Post by Nick Chu
Chicago is famous for a lot of things. Deep dish pizza, Michael Jordan, Barack Obama and CUP’s very own, Julia – just to name a few.
In terms of infrastructure construction, the city has also left its mark on the world with many impressive pieces of work. It boasts many accomplishments including: the first city to build a skyscraper; the world’s second busiest airport; the second oldest rapid transit system in the Americas and much more. However, like many large metropolitan cities in the US, the city has long been neglecting its infrastructure. While existing roads, buildings and bridges are all rapidly aging and crumbling, all levels of governments are unwilling to and/or incapable of investing more money into infrastructure.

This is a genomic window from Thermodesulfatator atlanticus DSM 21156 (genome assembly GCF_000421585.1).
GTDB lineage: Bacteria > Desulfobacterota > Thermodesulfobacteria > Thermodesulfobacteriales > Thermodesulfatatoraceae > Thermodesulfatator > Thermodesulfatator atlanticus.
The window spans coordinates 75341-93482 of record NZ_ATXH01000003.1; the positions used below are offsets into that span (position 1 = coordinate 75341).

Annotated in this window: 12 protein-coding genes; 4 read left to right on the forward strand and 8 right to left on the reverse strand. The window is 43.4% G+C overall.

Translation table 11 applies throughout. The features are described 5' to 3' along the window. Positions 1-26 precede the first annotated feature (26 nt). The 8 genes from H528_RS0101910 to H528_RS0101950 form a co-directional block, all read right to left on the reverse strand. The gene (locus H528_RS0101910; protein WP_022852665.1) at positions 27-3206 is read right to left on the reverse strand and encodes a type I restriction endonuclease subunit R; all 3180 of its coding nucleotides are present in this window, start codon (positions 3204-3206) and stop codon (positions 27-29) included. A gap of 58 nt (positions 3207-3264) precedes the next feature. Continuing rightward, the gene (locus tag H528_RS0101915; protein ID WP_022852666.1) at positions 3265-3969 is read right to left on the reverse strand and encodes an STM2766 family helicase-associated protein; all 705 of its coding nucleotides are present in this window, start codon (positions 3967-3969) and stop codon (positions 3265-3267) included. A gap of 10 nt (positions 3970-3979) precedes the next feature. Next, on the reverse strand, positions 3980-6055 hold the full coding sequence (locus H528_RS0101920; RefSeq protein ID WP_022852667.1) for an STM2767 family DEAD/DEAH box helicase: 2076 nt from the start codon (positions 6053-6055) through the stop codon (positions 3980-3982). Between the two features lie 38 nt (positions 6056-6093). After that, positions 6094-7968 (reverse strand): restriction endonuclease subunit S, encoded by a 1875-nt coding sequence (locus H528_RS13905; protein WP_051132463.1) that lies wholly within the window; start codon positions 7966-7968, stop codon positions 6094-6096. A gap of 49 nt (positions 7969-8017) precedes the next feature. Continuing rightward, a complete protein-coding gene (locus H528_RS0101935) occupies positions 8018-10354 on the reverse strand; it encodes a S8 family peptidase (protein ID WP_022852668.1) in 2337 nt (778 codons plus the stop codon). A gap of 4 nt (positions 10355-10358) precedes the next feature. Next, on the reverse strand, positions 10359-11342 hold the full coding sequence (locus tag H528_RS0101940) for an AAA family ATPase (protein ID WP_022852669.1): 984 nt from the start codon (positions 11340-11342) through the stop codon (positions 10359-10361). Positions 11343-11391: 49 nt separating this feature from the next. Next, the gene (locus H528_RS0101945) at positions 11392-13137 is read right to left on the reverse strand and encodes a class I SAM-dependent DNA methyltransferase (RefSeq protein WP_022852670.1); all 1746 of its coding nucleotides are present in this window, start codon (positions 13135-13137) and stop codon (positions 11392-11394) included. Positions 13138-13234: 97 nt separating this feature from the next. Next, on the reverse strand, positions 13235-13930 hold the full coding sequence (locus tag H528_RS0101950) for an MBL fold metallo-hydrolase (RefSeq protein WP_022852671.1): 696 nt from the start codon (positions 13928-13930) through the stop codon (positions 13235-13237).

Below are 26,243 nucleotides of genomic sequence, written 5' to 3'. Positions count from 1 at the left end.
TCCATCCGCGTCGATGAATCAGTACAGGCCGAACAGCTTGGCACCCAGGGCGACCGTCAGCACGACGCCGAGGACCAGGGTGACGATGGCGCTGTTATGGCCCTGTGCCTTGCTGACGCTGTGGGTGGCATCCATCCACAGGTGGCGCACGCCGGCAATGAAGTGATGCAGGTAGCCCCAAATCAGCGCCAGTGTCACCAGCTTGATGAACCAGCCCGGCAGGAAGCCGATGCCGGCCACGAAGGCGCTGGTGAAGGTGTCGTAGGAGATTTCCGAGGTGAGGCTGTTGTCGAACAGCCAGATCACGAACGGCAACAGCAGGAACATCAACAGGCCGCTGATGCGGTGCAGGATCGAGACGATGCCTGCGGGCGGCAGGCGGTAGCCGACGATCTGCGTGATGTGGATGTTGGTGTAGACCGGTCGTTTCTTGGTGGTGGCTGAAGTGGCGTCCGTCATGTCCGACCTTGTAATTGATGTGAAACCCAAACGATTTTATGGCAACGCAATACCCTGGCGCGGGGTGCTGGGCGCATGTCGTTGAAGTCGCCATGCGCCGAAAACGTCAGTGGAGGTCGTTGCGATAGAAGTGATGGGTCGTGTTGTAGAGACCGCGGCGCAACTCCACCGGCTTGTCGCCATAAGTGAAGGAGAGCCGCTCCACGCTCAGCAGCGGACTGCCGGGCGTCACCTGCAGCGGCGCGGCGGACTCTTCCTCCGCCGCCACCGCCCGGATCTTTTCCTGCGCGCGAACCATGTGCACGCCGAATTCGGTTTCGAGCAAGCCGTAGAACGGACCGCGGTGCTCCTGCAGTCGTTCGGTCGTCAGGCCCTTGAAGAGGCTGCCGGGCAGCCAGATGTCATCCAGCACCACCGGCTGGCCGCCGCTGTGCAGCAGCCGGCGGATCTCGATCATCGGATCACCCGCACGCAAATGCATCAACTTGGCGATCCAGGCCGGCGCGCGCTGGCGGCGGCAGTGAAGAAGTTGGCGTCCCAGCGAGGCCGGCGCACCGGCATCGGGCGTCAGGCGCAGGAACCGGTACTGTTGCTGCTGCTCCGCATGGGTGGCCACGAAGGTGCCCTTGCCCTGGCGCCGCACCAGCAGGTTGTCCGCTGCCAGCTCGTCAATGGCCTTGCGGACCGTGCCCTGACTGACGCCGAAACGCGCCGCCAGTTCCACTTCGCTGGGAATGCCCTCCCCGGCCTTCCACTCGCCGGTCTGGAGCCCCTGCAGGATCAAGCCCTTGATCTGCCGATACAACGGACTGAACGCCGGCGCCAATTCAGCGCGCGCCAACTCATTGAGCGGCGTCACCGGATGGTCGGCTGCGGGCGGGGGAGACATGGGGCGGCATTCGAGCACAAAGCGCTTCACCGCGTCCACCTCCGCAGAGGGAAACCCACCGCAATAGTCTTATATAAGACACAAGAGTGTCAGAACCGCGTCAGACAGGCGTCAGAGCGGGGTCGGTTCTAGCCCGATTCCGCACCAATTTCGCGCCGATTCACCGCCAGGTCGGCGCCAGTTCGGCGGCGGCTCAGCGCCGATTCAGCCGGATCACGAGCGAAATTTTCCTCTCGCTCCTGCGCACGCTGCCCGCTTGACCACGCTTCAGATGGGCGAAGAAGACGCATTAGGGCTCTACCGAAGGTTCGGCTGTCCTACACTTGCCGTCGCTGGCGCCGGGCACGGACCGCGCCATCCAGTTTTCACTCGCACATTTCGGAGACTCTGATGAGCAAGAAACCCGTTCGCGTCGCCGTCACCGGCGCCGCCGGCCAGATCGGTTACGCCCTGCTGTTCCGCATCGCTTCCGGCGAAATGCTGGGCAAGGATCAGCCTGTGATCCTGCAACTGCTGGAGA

For example in 2010, Chicago’s transit system had $7 billion in unfunded maintenance needs.
However, a ray of hope is now shining through. Under the leadership of the city’s mayor, Rahm Emanuel, a infrastructure finance instrument called the Chicago Infrastructure Trust (CIT) was recently developed and approved by council. With a fund of $7 billion, private investors will be able to submit proposals to the city. In turn, public officials will pick projects deemed the most worthy and match the private dollars offered.
Over the next years, other cities will be paying close attention to this financing tool. Undoubtedly, if proven successful, many officials will be eager to replicate and implement their own forms of the CIT in their city. Given the dearth of infrastructure investment in North America, this tool certainly looks promising and probably couldn’t have come at a better time.
For more information on CIT, please follow this link.
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